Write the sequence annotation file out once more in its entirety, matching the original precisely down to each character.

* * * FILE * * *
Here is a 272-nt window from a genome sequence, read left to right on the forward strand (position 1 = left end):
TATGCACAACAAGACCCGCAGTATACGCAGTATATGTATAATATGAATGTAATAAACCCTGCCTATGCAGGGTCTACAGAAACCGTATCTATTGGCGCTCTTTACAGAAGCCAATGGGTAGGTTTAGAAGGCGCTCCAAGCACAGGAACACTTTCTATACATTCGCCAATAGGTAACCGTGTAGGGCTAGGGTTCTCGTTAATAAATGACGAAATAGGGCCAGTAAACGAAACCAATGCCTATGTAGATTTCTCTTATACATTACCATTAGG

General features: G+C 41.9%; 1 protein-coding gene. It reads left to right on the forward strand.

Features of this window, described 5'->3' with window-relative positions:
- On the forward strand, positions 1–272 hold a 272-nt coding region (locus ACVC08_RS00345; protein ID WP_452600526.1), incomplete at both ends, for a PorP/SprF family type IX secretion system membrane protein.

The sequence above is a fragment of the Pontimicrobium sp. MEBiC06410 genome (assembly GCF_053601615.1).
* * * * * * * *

Here is a 272-nt window from a genome sequence, read left to right on the forward strand (position 1 = left end):
TATGCACAACAAGACCCGCAGTATACGCAGTATATGTATAATATGAATGTAATAAACCCTGCCTATGCAGGGTCTACAGAAACCGTATCTATTGGCGCTCTTTACAGAAGCCAATGGGTAGGTTTAGAAGGCGCTCCAAGCACAGGAACACTTTCTATACATTCGCCAATAGGTAACCGTGTAGGGCTAGGGTTCTCGTTAATAAATGACGAAATAGGGCCAGTAAACGAAACCAATGCCTATGTAGATTTCTCTTATACATTACCATTAGG

General features: G+C 41.9%; 1 protein-coding gene. It reads left to right on the forward strand.

Features of this window, described 5'->3' with window-relative positions:
- On the forward strand, positions 1–272 hold a 272-nt coding region (locus ACVC08_RS00345; protein ID WP_452600526.1), incomplete at both ends, for a PorP/SprF family type IX secretion system membrane protein.

The sequence above is a fragment of the Pontimicrobium sp. MEBiC06410 genome (assembly GCF_053601615.1).